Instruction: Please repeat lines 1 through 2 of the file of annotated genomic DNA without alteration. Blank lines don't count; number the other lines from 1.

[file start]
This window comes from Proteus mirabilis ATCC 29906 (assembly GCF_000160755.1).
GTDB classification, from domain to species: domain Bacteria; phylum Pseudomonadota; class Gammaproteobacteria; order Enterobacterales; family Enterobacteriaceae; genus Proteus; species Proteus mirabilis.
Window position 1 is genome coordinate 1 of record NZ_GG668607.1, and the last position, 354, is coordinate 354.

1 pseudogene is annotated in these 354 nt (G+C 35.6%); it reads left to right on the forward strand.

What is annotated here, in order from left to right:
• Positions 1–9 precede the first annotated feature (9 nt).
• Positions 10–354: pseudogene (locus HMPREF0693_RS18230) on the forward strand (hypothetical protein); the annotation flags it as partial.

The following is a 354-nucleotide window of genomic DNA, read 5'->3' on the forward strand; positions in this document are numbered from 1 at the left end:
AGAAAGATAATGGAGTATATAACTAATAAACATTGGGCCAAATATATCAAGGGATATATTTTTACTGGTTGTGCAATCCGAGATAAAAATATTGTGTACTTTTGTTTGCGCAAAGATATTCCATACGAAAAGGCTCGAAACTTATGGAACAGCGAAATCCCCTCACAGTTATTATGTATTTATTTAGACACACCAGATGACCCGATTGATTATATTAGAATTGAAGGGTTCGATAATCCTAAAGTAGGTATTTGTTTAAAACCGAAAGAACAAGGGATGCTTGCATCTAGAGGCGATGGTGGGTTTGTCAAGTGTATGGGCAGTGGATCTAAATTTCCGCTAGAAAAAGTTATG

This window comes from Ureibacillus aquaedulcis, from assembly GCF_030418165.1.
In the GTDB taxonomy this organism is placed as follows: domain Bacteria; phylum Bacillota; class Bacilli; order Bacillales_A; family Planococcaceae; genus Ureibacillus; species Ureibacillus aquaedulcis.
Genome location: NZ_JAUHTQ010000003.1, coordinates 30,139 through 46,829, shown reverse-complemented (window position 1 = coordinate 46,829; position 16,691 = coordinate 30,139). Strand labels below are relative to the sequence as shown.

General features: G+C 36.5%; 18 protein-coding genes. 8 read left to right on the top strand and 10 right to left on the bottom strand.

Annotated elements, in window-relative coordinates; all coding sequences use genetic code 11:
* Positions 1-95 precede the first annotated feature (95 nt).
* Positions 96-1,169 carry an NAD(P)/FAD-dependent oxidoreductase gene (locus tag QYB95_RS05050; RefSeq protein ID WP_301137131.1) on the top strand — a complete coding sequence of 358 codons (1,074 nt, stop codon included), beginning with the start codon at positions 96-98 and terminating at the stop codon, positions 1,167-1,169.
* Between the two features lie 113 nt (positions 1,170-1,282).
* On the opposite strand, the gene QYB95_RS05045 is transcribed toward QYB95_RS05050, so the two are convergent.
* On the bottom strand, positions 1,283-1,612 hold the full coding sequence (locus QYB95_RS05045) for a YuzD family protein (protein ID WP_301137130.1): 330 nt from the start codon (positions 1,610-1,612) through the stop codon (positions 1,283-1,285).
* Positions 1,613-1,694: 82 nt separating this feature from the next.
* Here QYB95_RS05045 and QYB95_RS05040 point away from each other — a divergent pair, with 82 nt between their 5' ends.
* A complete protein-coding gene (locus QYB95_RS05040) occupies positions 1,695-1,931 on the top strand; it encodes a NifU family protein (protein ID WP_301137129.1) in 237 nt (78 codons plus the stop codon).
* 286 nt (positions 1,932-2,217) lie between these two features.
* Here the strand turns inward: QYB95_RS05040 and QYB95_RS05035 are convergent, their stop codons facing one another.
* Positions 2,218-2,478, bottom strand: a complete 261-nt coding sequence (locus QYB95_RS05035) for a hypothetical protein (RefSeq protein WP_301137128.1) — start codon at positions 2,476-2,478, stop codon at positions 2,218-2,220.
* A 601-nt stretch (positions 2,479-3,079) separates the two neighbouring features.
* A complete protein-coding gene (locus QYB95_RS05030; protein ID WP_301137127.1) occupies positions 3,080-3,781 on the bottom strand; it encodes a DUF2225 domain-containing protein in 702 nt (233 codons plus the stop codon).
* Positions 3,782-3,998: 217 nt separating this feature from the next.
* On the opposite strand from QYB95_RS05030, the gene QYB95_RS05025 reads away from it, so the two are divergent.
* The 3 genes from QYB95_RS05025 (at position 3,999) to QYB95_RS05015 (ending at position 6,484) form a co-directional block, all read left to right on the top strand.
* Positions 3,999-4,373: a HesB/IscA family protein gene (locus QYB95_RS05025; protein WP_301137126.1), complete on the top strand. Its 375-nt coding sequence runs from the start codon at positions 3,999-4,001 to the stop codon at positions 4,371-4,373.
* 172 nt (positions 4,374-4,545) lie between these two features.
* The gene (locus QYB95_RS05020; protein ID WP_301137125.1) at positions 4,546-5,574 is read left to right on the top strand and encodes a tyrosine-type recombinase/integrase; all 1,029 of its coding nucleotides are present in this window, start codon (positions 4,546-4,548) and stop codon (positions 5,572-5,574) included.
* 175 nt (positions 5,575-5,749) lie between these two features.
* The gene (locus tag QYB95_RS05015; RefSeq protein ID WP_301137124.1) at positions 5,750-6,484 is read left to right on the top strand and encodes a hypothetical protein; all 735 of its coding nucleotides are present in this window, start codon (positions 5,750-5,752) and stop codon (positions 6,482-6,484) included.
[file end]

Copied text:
This window comes from Proteus mirabilis ATCC 29906 (assembly GCF_000160755.1).
GTDB classification, from domain to species: domain Bacteria; phylum Pseudomonadota; class Gammaproteobacteria; order Enterobacterales; family Enterobacteriaceae; genus Proteus; species Proteus mirabilis.